Connections Are Not Just Convenient

Humans are social creatures. It’s scientifically proven that social interaction is a huge part of our world. And yet, we tend to find ourselves socially awkward or too shy to make these important connections. I know I find myself too scared to even wave at people that I know. It takes me an embarrassing amount of time to just talk to my peers. However, connecting and being with people isn’t just a convenient way to get ahead, it’s a necessity and really changes the direction of your day.

I am an Ambivert. A mix of introvert and extrovert. My social battery is less of a battery and more like a ticking time bomb. One moment I have plenty of time to myself, the next I’m desperate to talk to someone- anyone. A second ago I was having the time of my life with friends, the next I’m curled on the ground trying to find the best way to ask a question.

I’ve noticed that in classrooms, not everyone is so eager to make connections. Some view their peers as ways to get ahead in school. Which is fine, most of the time you’re supposed to help your classmates as they help you. But people tend to lack the relationships that are important to mental health. Friends, for instance, they spend time with you and are there when things get rough, they can brighten your mood, which can lead you to work hard to survive the day.

Something I and others notice is that I tend to “warm up” to people. To strangers, I can barely introduce myself, I’d love to but the words don’t form in my mind. To friends, I can spill everything in my mind, with no filter at all. This becomes a problem because the aforementioned “can barely introduce myself” energy I get with strangers.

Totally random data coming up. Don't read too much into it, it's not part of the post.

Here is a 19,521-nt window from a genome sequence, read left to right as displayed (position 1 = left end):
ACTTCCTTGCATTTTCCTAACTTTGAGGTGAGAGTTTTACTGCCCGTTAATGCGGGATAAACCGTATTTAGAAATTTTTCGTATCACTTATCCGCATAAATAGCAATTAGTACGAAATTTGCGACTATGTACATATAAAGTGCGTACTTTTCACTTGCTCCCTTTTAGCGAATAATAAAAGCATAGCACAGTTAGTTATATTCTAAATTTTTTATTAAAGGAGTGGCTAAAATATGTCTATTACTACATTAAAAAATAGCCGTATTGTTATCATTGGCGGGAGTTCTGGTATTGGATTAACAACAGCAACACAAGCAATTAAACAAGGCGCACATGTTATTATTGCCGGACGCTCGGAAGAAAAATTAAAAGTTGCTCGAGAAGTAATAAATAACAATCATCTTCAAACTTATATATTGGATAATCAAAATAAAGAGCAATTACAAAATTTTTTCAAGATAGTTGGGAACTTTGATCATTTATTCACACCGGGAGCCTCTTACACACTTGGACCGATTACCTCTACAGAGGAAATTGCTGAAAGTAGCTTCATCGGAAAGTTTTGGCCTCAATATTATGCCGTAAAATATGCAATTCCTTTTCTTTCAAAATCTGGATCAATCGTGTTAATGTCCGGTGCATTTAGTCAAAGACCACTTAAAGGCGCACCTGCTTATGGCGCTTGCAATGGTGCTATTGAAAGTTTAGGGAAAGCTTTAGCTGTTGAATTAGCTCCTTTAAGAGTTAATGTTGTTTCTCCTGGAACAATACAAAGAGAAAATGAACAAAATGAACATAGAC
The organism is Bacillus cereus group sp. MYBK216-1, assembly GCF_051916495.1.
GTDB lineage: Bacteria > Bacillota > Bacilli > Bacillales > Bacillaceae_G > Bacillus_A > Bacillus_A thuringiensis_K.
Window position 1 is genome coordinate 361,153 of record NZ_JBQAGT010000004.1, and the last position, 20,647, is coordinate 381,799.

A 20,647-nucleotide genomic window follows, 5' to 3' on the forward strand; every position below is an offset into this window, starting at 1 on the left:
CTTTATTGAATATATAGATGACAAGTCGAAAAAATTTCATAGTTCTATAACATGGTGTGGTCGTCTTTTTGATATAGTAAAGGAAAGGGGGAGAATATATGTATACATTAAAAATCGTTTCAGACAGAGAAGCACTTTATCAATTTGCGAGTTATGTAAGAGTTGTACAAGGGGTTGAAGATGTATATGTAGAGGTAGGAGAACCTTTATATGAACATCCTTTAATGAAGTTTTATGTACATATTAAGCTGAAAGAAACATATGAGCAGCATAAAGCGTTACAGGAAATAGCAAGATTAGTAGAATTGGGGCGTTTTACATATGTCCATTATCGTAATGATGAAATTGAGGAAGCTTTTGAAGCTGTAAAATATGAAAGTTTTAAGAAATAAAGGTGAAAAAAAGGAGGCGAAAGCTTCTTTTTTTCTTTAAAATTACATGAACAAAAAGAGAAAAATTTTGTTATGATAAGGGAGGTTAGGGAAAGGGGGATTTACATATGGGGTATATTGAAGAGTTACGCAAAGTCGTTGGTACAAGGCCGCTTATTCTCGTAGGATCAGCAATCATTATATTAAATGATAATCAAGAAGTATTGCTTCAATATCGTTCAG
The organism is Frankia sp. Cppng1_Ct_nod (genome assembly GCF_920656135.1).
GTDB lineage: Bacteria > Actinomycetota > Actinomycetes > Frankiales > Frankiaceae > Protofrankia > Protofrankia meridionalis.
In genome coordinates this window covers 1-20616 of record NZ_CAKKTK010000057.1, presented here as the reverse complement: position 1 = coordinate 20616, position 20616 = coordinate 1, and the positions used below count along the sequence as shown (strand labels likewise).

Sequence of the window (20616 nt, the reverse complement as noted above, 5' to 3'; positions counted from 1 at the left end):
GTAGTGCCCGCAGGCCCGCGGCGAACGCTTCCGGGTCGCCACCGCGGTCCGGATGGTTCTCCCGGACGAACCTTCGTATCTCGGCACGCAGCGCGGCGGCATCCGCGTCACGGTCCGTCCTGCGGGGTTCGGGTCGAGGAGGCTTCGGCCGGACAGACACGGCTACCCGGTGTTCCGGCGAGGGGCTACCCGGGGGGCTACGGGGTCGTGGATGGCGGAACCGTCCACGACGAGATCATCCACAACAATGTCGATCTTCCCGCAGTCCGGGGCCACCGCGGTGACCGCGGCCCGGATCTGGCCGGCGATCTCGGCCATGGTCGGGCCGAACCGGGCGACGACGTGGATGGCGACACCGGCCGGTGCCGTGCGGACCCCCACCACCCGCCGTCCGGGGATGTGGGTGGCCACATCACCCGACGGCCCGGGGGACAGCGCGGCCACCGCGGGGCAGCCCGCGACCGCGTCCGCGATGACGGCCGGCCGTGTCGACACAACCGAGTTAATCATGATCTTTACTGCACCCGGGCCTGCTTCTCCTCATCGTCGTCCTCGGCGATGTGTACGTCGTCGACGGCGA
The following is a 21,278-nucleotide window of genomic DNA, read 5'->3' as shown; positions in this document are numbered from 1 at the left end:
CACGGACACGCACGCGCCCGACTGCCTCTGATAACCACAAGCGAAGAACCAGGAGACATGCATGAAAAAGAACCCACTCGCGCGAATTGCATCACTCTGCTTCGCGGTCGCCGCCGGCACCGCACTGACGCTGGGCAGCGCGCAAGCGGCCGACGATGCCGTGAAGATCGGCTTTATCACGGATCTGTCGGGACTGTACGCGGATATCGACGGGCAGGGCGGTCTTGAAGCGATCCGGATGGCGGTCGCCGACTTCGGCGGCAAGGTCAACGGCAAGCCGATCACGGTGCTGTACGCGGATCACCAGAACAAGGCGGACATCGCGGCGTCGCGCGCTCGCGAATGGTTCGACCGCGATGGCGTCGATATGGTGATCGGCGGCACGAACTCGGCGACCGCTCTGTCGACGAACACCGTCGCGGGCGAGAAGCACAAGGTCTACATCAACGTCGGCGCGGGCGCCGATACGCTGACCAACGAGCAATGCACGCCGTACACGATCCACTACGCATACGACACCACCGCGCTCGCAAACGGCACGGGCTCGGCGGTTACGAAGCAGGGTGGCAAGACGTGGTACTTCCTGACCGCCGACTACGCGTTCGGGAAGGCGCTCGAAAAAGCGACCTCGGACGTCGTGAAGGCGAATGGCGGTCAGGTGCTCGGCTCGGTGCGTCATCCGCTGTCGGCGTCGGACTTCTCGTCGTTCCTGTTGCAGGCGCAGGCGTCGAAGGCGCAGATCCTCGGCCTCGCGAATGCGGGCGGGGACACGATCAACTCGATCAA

I was quite unlucky to have the majority of my classes with people I don’t entirely recognize. People I don’t have a history with, people I can’t spill my guts to when the urges come. I find myself so much more stressed, anxious, and an overall mess when I don’t have people I know around me. I had to start from scratch in making these relationships happen.

But this is partially because no one is talking. I find it easier to connect with classmates if everyone is willing to talk together and are willing to break the ice. When we put in the work, information bounces off from each other, making it easier for all of us to get the information we need and questions answered. Personally, I like talking about my previous class or my day to relieve any stress, which can encourage everyone else to do so. It’s the little conversations that can make a big difference.

This is why I was so lucky to have such nice people around me. I did know some people, I held them close to me and I held the new people I met just as close. In class, the “home group” activities helped me connect with the people in my class. Knowing our similarities, and interests, and having a special opportunity to share them made introducing ourselves a little easier. Suddenly, the awkward weight of silence and loneliness was lifted.

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